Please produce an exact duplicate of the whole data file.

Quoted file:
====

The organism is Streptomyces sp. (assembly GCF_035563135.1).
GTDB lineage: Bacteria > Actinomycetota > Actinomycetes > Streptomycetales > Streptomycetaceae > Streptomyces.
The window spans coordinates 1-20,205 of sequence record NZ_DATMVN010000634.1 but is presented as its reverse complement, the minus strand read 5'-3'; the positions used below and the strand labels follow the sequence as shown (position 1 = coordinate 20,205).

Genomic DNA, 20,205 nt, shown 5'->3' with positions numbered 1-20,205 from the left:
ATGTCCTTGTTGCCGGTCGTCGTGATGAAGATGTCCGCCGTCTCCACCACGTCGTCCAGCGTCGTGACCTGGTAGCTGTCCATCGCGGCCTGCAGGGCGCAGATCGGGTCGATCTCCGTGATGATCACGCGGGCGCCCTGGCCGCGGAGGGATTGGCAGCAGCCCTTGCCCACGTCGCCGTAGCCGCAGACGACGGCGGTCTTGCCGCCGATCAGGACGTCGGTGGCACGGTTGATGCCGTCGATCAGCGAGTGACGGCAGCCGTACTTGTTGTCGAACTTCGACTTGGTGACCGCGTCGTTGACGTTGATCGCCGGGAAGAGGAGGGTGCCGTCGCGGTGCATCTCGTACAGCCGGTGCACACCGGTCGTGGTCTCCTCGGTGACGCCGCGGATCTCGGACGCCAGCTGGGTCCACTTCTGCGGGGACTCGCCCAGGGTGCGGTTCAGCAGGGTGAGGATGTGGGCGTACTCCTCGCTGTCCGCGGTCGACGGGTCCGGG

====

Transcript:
The organism is Streptomyces sp. (assembly GCF_035563135.1).
GTDB lineage: Bacteria > Actinomycetota > Actinomycetes > Streptomycetales > Streptomycetaceae > Streptomyces.
The window spans coordinates 1-20,205 of sequence record NZ_DATMVN010000634.1 but is presented as its reverse complement, the minus strand read 5'-3'; the positions used below and the strand labels follow the sequence as shown (position 1 = coordinate 20,205).

Genomic DNA, 20,205 nt, shown 5'->3' with positions numbered 1-20,205 from the left:
ATGTCCTTGTTGCCGGTCGTCGTGATGAAGATGTCCGCCGTCTCCACCACGTCGTCCAGCGTCGTGACCTGGTAGCTGTCCATCGCGGCCTGCAGGGCGCAGATCGGGTCGATCTCCGTGATGATCACGCGGGCGCCCTGGCCGCGGAGGGATTGGCAGCAGCCCTTGCCCACGTCGCCGTAGCCGCAGACGACGGCGGTCTTGCCGCCGATCAGGACGTCGGTGGCACGGTTGATGCCGTCGATCAGCGAGTGACGGCAGCCGTACTTGTTGTCGAACTTCGACTTGGTGACCGCGTCGTTGACGTTGATCGCCGGGAAGAGGAGGGTGCCGTCGCGGTGCATCTCGTACAGCCGGTGCACACCGGTCGTGGTCTCCTCGGTGACGCCGCGGATCTCGGACGCCAGCTGGGTCCACTTCTGCGGGGACTCGCCCAGGGTGCGGTTCAGCAGGGTGAGGATGTGGGCGTACTCCTCGCTGTCCGCGGTCGACGGGTCCGGG